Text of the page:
Washington (AFP) – President Barack Obama trimmed the powers of the secretive U.S. eavesdropping agency Friday by calling for new privacy safeguards, but allowed bulk phone data sweeps to continue as an anti-terror tool.
In a long-awaited speech outlining changes to programs exposed by Edward Snowden, Obama also said he had halted National Security Agency (NSA) spy taps targeting friendly world leaders.
He also proposed new protections for foreigners caught in U.S. data collection programs, which harvest hundreds of millions of pages of data on telephone calls, Internet use and text messages across the globe.
“Given the unique power of the state, it is not enough for leaders to say: trust us, we won’t abuse the data we collect,” Obama said, in a speech at the U.S. Justice Department.
Obama’s proposals seemed to represent a search for a compromise between demands of civil liberties advocates — who see all bulk data collection as unconstitutional — and resistance from U.S. intelligence community.
At the heart of the changes is a commitment from the president to end the NSA’s hoarding of telephone “metadata” detailing the duration and destination of calls but not their content.
“I believe critics are right to point out that without proper safeguards, this type of program could be used to yield more information about our private lives, and open the door to more intrusive, bulk collection programs,” Obama said.
“I believe we need a new approach. I am therefore ordering a transition that will end the Section 215 bulk metadata program as it currently exists, and establish a mechanism that preserves the capabilities we need without the government holding this bulk meta-data.”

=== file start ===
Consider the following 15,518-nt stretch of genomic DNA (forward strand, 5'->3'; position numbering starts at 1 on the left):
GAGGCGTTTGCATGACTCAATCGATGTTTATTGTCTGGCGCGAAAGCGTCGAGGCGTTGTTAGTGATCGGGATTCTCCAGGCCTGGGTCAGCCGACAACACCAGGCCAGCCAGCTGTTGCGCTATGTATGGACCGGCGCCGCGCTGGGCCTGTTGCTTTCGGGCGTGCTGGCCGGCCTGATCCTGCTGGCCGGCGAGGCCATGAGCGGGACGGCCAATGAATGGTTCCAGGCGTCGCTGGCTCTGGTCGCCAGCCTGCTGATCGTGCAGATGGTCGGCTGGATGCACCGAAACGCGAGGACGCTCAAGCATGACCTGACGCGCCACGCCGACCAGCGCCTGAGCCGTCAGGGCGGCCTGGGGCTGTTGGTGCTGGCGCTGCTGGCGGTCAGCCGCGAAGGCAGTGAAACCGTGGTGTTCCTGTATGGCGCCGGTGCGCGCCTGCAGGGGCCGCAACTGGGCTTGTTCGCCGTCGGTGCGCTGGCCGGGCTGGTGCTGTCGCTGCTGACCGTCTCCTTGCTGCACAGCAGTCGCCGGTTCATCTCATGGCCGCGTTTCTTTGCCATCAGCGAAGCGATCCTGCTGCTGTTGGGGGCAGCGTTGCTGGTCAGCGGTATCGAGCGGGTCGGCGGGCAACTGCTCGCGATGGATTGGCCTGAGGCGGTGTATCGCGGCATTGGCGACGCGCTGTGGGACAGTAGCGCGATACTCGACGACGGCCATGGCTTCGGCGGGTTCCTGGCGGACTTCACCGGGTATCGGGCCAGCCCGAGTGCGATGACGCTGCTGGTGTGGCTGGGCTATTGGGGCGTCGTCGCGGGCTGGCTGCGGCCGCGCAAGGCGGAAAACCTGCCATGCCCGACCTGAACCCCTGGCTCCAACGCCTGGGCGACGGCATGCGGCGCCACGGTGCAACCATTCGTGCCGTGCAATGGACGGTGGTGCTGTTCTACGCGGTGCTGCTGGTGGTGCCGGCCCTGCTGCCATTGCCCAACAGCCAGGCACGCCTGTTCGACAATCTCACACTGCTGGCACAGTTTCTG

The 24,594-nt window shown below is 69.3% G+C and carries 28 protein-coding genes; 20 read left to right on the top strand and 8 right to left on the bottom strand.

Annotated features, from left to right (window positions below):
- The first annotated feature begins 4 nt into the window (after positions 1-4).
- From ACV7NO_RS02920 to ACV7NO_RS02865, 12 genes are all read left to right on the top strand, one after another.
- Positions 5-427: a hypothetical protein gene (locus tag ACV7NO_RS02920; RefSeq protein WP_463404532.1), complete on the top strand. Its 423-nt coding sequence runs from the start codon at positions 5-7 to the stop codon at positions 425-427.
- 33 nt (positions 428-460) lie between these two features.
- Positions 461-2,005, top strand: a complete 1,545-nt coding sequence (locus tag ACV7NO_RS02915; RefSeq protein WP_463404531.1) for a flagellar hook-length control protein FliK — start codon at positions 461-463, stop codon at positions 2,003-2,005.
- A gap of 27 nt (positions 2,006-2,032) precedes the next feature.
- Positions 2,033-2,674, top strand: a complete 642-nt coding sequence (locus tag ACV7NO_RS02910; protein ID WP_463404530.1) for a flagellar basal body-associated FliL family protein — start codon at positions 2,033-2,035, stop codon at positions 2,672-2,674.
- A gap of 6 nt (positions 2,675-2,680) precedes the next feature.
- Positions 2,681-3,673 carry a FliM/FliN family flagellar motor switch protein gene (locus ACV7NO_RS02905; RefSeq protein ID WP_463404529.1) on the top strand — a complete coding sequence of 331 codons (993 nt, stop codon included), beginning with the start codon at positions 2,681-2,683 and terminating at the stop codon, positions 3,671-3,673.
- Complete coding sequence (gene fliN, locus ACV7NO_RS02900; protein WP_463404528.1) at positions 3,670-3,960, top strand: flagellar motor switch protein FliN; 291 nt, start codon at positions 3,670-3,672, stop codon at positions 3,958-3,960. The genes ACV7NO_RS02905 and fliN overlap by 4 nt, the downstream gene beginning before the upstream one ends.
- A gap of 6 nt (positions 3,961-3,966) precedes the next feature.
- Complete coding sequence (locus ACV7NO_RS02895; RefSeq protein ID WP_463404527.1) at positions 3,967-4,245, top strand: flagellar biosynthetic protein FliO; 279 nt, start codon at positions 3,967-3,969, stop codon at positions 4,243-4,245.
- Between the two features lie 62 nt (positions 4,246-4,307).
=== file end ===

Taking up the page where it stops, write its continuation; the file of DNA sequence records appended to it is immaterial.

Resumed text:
Obama called on Attorney General Eric Holder and the NSA to come up with alternative ways to hold the data within 60 days.
Possible alternatives include keeping data with telecommunications firms that are currently compelled to turn it over to the NSA or to deposit it with a third party.
Phone companies have however balked at involvement.
Obama also said that from now on, NSA agents would have to require court permission before accessing data on a specific target of interest, for instance in an anti-terror investigation.
The NSA will also now only be permitted to access call data from people at two removes from a terror suspect. Previously it could probe three “hops” beyond a suspect call.
But the president made clear that the retention of phone data could provide a vital tool for U.S. spies to trace links between terror suspects and must continue.
“Being able to quickly review telephone connections to assess whether a network exists is critical to that effort,” Obama said.
The president also said that he had already ordered a halt to dozens of phone taps of friendly foreign leaders and heads of state.
“I have made clear to the intelligence community that -– unless there is a compelling national security purpose –- we will not monitor the communications of heads of state and government of our close friends and allies.”